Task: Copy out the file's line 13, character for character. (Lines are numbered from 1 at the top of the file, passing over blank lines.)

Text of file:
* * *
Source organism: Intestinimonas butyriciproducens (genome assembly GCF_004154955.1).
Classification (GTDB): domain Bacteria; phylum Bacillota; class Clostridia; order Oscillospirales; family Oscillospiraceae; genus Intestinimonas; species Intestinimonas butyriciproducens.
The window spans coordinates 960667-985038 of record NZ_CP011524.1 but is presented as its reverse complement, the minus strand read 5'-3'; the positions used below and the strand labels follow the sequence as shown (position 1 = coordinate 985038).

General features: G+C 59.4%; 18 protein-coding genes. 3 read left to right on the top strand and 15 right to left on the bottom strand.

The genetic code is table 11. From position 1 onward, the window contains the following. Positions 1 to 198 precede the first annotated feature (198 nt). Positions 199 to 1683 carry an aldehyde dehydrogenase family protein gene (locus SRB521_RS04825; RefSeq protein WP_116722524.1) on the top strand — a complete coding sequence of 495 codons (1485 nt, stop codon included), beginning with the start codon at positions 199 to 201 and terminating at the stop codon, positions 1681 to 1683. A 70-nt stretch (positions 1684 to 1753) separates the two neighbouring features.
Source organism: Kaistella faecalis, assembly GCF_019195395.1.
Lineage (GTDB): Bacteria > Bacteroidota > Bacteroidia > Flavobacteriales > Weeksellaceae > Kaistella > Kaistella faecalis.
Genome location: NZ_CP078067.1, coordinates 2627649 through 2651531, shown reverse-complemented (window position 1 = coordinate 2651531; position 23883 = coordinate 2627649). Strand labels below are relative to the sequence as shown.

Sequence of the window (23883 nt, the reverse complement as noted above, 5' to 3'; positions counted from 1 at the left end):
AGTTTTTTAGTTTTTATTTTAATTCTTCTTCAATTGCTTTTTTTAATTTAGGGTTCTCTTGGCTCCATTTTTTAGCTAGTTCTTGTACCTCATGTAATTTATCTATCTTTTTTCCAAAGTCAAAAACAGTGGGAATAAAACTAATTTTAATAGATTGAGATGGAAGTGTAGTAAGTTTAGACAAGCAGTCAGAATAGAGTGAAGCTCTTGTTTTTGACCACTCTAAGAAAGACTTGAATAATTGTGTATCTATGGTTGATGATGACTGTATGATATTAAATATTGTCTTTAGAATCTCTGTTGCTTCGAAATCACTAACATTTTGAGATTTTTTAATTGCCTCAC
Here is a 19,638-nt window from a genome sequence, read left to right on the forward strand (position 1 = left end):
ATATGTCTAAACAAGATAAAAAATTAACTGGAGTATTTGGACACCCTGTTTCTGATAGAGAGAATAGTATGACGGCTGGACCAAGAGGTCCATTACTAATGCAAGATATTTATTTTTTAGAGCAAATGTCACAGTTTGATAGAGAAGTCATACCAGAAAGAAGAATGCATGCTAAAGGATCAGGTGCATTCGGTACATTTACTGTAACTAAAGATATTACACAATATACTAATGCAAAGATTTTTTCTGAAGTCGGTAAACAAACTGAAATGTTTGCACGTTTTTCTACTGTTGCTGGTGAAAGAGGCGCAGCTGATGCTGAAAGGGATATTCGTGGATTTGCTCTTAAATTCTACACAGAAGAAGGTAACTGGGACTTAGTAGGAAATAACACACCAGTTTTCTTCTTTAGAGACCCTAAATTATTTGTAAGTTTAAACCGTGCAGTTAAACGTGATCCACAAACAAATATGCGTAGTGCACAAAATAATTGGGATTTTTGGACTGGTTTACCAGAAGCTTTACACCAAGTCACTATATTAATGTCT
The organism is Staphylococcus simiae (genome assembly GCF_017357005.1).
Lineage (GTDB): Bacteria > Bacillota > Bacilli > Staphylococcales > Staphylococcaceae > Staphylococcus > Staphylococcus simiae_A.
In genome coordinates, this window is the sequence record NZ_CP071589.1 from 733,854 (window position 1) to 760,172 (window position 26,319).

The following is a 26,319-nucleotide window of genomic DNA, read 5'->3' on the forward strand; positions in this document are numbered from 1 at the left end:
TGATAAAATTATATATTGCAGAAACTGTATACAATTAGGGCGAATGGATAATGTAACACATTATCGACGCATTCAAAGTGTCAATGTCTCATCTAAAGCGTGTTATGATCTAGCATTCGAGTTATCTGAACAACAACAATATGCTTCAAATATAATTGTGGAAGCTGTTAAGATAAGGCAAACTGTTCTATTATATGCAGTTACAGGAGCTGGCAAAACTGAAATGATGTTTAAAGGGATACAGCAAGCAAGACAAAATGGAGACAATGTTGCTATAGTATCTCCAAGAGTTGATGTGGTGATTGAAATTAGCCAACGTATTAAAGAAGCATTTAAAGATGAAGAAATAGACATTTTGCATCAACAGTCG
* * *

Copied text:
The organism is Staphylococcus simiae (genome assembly GCF_017357005.1).